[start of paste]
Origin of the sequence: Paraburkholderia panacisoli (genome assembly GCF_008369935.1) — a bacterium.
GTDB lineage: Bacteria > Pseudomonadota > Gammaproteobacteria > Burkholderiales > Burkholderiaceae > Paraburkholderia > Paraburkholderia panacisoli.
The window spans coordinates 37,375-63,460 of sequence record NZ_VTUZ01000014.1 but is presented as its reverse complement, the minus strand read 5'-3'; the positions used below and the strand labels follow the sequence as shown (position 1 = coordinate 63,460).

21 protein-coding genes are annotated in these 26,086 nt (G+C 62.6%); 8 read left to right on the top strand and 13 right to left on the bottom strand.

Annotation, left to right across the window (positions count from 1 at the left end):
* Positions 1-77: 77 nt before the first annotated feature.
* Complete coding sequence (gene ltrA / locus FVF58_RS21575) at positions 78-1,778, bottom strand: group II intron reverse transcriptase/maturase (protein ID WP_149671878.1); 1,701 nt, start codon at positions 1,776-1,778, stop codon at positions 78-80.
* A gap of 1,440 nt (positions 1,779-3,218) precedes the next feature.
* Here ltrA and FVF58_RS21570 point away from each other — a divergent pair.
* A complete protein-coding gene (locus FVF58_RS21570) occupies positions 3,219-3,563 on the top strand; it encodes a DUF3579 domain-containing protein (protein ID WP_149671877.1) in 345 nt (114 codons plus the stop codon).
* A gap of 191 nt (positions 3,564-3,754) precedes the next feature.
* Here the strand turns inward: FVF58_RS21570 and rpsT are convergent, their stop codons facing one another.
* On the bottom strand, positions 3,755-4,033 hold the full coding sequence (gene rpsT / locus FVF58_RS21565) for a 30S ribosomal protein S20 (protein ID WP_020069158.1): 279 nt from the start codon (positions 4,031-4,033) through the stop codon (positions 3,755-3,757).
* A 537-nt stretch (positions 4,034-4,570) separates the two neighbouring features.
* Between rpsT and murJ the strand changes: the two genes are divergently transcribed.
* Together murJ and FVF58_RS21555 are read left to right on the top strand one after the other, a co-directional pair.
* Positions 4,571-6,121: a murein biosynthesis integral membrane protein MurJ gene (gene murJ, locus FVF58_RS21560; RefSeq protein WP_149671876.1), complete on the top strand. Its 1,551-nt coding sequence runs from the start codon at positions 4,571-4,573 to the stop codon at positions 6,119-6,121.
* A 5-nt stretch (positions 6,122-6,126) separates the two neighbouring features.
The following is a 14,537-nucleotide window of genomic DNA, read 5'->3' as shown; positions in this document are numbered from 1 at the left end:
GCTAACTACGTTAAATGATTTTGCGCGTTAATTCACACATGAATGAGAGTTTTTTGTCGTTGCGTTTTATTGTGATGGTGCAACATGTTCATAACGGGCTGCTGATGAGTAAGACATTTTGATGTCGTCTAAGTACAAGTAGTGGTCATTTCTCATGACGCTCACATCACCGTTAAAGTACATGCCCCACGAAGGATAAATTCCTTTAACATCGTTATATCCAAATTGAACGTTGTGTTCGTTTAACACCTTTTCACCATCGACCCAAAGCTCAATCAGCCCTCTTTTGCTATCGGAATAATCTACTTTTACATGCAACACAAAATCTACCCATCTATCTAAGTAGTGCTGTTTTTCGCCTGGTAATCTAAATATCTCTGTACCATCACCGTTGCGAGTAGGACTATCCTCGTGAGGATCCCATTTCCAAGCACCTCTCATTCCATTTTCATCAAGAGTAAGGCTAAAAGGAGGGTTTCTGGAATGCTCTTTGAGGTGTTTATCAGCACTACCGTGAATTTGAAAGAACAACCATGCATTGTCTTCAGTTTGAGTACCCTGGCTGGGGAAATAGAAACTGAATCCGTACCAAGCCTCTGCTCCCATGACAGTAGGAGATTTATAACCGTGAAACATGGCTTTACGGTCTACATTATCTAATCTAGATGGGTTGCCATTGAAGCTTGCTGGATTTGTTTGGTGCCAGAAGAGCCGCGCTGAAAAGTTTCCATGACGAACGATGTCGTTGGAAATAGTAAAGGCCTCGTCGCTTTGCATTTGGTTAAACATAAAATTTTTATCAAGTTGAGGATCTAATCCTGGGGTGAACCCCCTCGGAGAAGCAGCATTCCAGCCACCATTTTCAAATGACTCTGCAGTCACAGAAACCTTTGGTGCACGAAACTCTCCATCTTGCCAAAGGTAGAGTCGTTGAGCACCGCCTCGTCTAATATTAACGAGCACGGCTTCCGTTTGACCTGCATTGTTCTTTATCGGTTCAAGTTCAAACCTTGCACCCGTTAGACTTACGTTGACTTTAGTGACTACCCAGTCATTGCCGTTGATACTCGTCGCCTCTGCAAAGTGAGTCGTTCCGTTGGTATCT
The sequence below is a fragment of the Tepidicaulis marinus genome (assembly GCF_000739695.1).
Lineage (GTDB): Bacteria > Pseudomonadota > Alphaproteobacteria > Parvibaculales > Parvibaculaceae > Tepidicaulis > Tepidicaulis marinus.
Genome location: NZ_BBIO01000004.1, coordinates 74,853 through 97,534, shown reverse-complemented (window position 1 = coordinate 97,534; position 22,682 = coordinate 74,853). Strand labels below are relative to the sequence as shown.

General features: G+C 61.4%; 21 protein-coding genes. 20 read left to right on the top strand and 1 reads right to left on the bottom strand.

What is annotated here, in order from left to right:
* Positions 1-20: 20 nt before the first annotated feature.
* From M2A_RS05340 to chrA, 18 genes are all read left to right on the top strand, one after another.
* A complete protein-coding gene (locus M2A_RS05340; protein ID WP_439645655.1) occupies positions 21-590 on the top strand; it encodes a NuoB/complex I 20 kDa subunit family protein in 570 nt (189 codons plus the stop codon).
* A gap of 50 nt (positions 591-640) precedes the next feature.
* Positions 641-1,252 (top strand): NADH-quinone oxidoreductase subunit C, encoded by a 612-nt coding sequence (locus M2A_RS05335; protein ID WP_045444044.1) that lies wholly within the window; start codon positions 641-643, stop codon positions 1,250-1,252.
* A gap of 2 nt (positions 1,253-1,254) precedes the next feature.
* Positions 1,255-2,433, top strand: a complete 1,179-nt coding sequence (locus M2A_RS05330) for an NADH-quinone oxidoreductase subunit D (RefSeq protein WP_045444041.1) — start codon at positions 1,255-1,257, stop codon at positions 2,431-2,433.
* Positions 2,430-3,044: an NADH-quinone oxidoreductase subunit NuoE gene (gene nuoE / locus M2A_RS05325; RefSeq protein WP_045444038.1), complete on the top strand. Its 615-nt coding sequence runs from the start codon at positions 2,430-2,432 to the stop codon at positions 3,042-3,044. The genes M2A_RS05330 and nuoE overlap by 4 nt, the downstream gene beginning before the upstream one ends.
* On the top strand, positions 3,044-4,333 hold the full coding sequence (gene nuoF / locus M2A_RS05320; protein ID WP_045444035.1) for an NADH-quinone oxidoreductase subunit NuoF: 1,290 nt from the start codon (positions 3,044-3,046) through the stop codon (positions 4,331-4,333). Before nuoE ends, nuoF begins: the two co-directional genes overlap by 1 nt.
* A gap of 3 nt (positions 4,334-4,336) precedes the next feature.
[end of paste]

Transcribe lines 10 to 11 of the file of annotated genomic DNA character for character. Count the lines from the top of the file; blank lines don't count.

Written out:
* A complete protein-coding gene (locus FVF58_RS21570) occupies positions 3,219-3,563 on the top strand; it encodes a DUF3579 domain-containing protein (protein ID WP_149671877.1) in 345 nt (114 codons plus the stop codon).
* A gap of 191 nt (positions 3,564-3,754) precedes the next feature.